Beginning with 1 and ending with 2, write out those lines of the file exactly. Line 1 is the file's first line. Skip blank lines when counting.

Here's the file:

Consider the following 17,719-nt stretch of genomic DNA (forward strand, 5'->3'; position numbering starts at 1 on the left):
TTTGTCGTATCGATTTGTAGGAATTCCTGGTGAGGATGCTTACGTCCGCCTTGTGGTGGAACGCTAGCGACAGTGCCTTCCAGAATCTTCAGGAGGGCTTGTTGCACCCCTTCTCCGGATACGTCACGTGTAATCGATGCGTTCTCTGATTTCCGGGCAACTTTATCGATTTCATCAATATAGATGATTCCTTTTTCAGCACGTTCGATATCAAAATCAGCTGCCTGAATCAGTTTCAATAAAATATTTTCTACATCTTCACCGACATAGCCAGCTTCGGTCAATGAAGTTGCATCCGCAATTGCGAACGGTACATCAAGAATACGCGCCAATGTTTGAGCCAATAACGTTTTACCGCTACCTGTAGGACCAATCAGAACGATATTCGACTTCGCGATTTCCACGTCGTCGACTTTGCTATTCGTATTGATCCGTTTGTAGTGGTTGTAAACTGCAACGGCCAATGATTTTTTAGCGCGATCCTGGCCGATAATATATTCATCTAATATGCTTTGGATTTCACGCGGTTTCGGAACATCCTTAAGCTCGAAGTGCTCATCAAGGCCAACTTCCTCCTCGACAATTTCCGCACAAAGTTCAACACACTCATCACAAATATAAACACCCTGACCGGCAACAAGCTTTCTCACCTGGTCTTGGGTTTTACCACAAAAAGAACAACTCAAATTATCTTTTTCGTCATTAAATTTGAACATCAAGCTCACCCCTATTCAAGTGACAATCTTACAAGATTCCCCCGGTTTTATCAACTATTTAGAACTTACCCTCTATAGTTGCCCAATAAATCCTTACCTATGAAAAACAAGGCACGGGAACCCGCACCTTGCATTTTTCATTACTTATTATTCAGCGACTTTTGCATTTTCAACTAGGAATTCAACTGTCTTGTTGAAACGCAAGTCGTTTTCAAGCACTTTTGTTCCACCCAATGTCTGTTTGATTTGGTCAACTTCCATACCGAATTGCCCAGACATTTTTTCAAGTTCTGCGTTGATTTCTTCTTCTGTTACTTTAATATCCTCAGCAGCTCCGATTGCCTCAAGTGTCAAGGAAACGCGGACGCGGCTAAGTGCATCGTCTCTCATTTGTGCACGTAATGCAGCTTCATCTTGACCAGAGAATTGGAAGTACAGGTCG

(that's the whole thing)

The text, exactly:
Consider the following 17,719-nt stretch of genomic DNA (forward strand, 5'->3'; position numbering starts at 1 on the left):
TTTGTCGTATCGATTTGTAGGAATTCCTGGTGAGGATGCTTACGTCCGCCTTGTGGTGGAACGCTAGCGACAGTGCCTTCCAGAATCTTCAGGAGGGCTTGTTGCACCCCTTCTCCGGATACGTCACGTGTAATCGATGCGTTCTCTGATTTCCGGGCAACTTTATCGATTTCATCAATATAGATGATTCCTTTTTCAGCACGTTCGATATCAAAATCAGCTGCCTGAATCAGTTTCAATAAAATATTTTCTACATCTTCACCGACATAGCCAGCTTCGGTCAATGAAGTTGCATCCGCAATTGCGAACGGTACATCAAGAATACGCGCCAATGTTTGAGCCAATAACGTTTTACCGCTACCTGTAGGACCAATCAGAACGATATTCGACTTCGCGATTTCCACGTCGTCGACTTTGCTATTCGTATTGATCCGTTTGTAGTGGTTGTAAACTGCAACGGCCAATGATTTTTTAGCGCGATCCTGGCCGATAATATATTCATCTAATATGCTTTGGATTTCACGCGGTTTCGGAACATCCTTAAGCTCGAAGTGCTCATCAAGGCCAACTTCCTCCTCGACAATTTCCGCACAAAGTTCAACACACTCATCACAAATATAAACACCCTGACCGGCAACAAGCTTTCTCACCTGGTCTTGGGTTTTACCACAAAAAGAACAACTCAAATTATCTTTTTCGTCATTAAATTTGAACATCAAGCTCACCCCTATTCAAGTGACAATCTTACAAGATTCCCCCGGTTTTATCAACTATTTAGAACTTACCCTCTATAGTTGCCCAATAAATCCTTACCTATGAAAAACAAGGCACGGGAACCCGCACCTTGCATTTTTCATTACTTATTATTCAGCGACTTTTGCATTTTCAACTAGGAATTCAACTGTCTTGTTGAAACGCAAGTCGTTTTCAAGCACTTTTGTTCCACCCAATGTCTGTTTGATTTGGTCAACTTCCATACCGAATTGCCCAGACATTTTTTCAAGTTCTGCGTTGATTTCTTCTTCTGTTACTTTAATATCCTCAGCAGCTCCGATTGCCTCAAGTGTCAAGGAAACGCGGACGCGGCTAAGTGCATCGTCTCTCATTTGTGCACGTAATGCAGCTTCATCTTGACCAGAGAATTGGAAGTACAGGTCG